Windows 2008 r2 Network Policy Server VPN

I have a Cisco Radius Client setup in the Network Policy Server snap-in for VPN access. Recently I'm getting anonymous user from a couple of different IP's trying to connect (or hack in) through the VPN connection. I'm seeing this through the Network Policy and Access Service event log. Event ID 20271. Below is a copy/paste of one of the events.

Log Name:      System
Source:        RemoteAccess
Date:          11/17/2015 8:47:19 AM
Event ID:      20271
Task Category: None
Level:         Warning
Keywords:      Classic
User:          N/A
CoId={NA}: The user anyuser connected from but failed an authentication attempt due to the following reason: The remote connection was denied because the user name and password combination you provided is not recognized, or the selected authentication protocol is not permitted on the remote access server.
Event Xml:
<Event xmlns="">
    <Provider Name="RemoteAccess" />
    <EventID Qualifiers="0">20271</EventID>
    <TimeCreated SystemTime="2015-11-17T16:47:19.000000000Z" />
    <Security />
    <Data>The remote connection was denied because the user name and password combination you provided is not recognized, or the selected authentication protocol is not permitted on the remote access server.</Data>

1.) What is the best way to safe guard against this? - I'm currently blocking the offending IP address's on my firewall but this is reactionary defense and I would rather be proactive then reactive.

2.) Is there a better way to set up a VPN connection other than Cisco Radius Client? Or do I need to tweak the settings I already have?
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Your issue can have several reasons....
a.) You have a dynamic external IP and due to the change of the IP, you hit one where somebody tried to establish a vpn connection. If you see all the time the same user name and source IP, it may stop or change when you get a new external IP.
b.) Something similar you can see even with fixed IPs, if a user just mistyped a name or IP for vpn connection. Such tries will stop after the source recognizes, that their vpn doesn't work.

In both cases have a look a the user name in the logs. The name can give you a clue what it may be. A lot of admins call their users like the service what is behind it (cashstation, telephoneuser or similar). Such misconfigured vpn clients use all the time the same user and they try to logon very regularly (fixed intervals). Also the source IP is mostly the same if it doesn't change regularly (usually once a day).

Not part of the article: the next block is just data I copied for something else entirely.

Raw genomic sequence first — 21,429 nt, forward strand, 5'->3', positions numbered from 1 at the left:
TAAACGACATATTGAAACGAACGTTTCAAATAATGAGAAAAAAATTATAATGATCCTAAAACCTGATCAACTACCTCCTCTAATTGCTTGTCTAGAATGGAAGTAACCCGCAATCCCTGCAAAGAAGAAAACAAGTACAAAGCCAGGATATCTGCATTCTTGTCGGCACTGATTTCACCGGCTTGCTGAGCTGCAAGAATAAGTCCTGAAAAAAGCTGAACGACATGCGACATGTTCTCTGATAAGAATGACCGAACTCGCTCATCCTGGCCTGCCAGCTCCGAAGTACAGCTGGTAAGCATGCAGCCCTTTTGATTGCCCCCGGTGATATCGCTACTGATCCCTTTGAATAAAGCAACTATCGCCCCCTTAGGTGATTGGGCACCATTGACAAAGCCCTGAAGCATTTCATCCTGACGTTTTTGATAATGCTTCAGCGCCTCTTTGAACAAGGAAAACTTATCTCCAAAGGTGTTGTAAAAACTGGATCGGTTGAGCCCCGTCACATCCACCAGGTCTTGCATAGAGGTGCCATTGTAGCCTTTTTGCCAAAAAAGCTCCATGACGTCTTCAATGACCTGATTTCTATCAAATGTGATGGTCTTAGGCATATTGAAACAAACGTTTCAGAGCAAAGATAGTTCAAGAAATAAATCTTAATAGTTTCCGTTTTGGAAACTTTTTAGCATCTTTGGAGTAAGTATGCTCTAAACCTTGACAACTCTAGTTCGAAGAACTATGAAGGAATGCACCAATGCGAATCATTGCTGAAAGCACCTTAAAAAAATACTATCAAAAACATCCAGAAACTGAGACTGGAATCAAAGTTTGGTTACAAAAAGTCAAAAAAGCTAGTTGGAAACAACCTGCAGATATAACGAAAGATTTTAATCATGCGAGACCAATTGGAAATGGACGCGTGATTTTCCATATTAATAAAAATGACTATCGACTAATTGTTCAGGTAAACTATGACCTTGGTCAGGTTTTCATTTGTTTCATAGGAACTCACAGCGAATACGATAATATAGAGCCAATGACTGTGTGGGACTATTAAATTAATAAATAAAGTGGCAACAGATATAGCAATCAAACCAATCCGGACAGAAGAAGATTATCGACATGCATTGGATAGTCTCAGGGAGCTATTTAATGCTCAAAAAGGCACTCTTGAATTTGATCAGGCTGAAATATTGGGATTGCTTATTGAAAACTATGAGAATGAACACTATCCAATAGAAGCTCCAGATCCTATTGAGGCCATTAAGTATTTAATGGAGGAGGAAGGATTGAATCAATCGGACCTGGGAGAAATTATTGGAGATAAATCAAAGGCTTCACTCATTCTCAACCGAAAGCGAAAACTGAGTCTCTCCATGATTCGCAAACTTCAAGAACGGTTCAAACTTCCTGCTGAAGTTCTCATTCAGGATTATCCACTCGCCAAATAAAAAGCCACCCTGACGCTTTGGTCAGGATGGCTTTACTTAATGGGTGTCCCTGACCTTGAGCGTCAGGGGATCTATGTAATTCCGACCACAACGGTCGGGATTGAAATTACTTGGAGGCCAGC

If you see more common names or well known, built in or often used names like admin, administrator, then it could be...

c.) a student in a commuter course which tries to hack just around for fun.
This will stop after 5 or 10 attempt, the most stupid way to try to hack, nevertheless sometimes successfull for luck.

For all cases, there is not really something to do with the exception to keep your system save.

Note: If somebody really tries to hack your system via vpn, the attacks are more massive as they want to find a password. But there are more effective ways to hack a system than just try some passwords with well known names....
And of course..., you dont'n offer vpn to standard build in users and your passwords are compex enough.

To your questions:
You may create a group and put all users inside, which should be able to logon. Use this group as a limitation for your connection rule. Never allow it in general and especially not to well known / built in users.
As more complex your usernames and as more complex the passwords, as less it the chance to crack them (this is the most important protection).
Radius is used for a non domain member which has to validate users for authentication. This is not unusual for routers. The client tries to connect, send its credentials and the Radius client tries to resolve user and password.

You have to see what kind of protection mechanism your router offers. A real VPN router will offer a lot of additional protection. Such router also support certificate base authentication for either the client, the user or even both. This is an additional protection level because you have a second authentication level, but needs also a PKI which provides the certs.
In such a scenario, the router enforces a certificate. The client sends it (i.e a computer certificate) and the router first check the cert, if it is valid and also if it fits to a corresponding root cert. Then the user authentication will happen.

If your router is just a simple box without additionally capabilities, you can set the router o VPN pass through and you use a windows server as the VPN endpoint or any other VPN capable device or software solution.

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jmac44Author Commented:
Thank you.
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